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Monday, August 30, 2010

Five Years After Katrina: Healing through Praise

Yesterday, New Orleans paused to remember the evacuation, destruction, repopulation, and rebuilding of the last five years in the wake of one of our nation's largest disasters, Hurricane Katrina.

The Gulf South took a blow the likes of which few have to remember, as in some regions homes were literally lifted off of their piers and floated away, boats and belongings ended up in previously unimaginable places, and the things which help us hold memories eroded beneath the water line and the mold.

In the New Orleans area, the military was suddenly in control on American soil. Curfews were imposed to help stem the tide of looting and lawlessness. Military vehicles rolled down the roads which had previously ushered soccer-moms into the carpool lanes of elementary schools. People returned home with the ever resounding and haunting question, "How much water did my house take in?"

For some, home was rebuildable. For others, it was time to leave. For most, life was indelibly changed.

About three and a half years after Katrina, I was called to pastor a church in New Orleans. Most of the stories I heard made my jaw drop, as people recounted the unthinkable in the context of what came to be known as normal. Outside of the mainstream of meetings, many would tell me their story of loss and reclamation, and I've noticed that the journey of rebuilding goes far beyond the temporary, and more to the heart and mind.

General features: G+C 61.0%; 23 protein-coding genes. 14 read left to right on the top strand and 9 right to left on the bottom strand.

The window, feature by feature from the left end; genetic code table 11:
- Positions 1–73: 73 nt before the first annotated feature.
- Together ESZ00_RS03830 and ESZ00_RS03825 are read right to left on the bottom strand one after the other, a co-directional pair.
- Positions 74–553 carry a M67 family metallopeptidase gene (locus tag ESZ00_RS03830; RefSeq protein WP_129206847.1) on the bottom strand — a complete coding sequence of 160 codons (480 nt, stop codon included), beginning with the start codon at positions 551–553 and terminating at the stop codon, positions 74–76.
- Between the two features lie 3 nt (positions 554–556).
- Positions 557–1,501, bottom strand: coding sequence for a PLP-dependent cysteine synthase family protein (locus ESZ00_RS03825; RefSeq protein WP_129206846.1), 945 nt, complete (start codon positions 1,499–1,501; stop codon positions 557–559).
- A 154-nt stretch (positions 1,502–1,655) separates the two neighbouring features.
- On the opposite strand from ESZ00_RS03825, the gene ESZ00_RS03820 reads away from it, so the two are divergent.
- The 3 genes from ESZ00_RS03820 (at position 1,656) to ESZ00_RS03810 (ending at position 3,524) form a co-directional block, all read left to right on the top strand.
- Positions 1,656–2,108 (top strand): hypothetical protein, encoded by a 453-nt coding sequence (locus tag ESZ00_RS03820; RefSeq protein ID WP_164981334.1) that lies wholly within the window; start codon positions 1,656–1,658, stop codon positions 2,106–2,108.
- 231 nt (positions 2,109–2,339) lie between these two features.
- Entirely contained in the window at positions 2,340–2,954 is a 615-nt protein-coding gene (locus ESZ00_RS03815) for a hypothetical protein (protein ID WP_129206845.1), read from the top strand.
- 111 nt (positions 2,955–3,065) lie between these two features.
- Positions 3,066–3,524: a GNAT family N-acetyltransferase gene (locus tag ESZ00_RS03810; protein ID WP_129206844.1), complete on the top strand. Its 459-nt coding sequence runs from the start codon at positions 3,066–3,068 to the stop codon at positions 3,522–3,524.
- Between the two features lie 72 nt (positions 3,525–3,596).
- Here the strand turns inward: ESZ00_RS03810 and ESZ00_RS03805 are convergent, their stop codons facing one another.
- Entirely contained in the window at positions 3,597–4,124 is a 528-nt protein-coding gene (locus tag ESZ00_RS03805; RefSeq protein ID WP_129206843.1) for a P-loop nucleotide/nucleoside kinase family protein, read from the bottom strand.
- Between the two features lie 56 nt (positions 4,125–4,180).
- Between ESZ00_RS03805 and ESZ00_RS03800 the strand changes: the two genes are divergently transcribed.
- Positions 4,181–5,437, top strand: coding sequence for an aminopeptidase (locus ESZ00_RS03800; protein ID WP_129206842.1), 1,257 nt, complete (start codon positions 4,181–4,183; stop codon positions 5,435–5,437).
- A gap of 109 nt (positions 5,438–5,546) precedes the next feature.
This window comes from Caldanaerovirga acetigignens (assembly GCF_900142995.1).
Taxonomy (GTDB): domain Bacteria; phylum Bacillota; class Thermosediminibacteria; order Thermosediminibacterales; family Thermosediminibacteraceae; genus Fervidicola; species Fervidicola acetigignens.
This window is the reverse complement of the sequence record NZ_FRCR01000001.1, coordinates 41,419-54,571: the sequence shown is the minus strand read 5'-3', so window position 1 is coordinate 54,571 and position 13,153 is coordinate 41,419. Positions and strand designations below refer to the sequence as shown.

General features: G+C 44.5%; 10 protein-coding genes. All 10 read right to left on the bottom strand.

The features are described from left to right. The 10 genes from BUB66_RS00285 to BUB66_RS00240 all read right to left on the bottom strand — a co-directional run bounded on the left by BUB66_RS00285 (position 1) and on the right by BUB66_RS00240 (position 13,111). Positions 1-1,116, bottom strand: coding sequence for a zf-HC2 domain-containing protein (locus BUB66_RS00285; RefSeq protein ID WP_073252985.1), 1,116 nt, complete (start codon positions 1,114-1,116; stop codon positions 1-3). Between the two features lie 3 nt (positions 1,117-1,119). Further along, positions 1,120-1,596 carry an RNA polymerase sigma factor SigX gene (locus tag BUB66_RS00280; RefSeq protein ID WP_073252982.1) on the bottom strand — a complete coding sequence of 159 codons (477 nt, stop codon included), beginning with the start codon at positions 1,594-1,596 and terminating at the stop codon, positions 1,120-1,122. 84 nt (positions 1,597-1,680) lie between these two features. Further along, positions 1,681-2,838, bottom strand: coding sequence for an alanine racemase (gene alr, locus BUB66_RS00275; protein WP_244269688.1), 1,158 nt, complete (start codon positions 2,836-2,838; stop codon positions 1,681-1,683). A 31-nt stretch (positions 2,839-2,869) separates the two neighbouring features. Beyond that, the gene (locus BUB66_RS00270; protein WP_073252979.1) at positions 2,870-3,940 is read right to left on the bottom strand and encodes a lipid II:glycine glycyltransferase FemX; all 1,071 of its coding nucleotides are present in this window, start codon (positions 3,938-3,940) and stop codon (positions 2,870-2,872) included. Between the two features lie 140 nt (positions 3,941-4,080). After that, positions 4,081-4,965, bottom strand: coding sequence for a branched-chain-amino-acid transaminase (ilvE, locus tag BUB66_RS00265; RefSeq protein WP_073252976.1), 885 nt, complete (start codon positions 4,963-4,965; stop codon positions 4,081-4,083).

As I've driven through the city, I've often asked members of my congregation about abandoned homes and buildings; about destruction apparently untouched since the storm. "They just chose to move on" or "they took a payout and just didn't rebuild" have been common denominators of the replies. For some who returned, life simply went forward; for others, life is haunted by the experience. Successful men and women, the common-man, if you would, is changed in many ways that simply do not bear reversal.

Imagine losing everything that reminded you of your history. Wedding albums, important documents, walls that spoke of children growing inches over years of marking "this year's growth" and so forth. Imagine watching military vehicles roll down your block. Imagine not knowing exactly what's next with anything near the level of certainty your family has come to know over several generations. Imagine sifting through the stuff that reminds us of memories and tossing it in the dumpster because of the water, mold, and mildew. Imagine standing on the porch that just recently saw you relaxing, and now smelling the stench of rotting food in forgotten refrigerators on your suburban block. This was, in part at least, the reality of New Orleans after "the storm," as it has not-so-affectionately come to be called.

And now, five years later, the scars and wounds of Katrina are left on the hearts, souls, and minds of New Orleans.

As a pastor here, I see it come up in the most interesting places and at the most interesting times. Someone reacts in an unexpected way, but when weighed against the aftermath of "the storm" it suddenly makes sense. Children struggle to hurdle developmental challenges, but when factored with the impact of "the storm" somehow the math adds up. Winces and internal gut-wrenching that probably only pastors see in the eyes of our congregants when preaching and teaching the Word of God, make my soul long for healing in the lives that hold the eyes I see before me.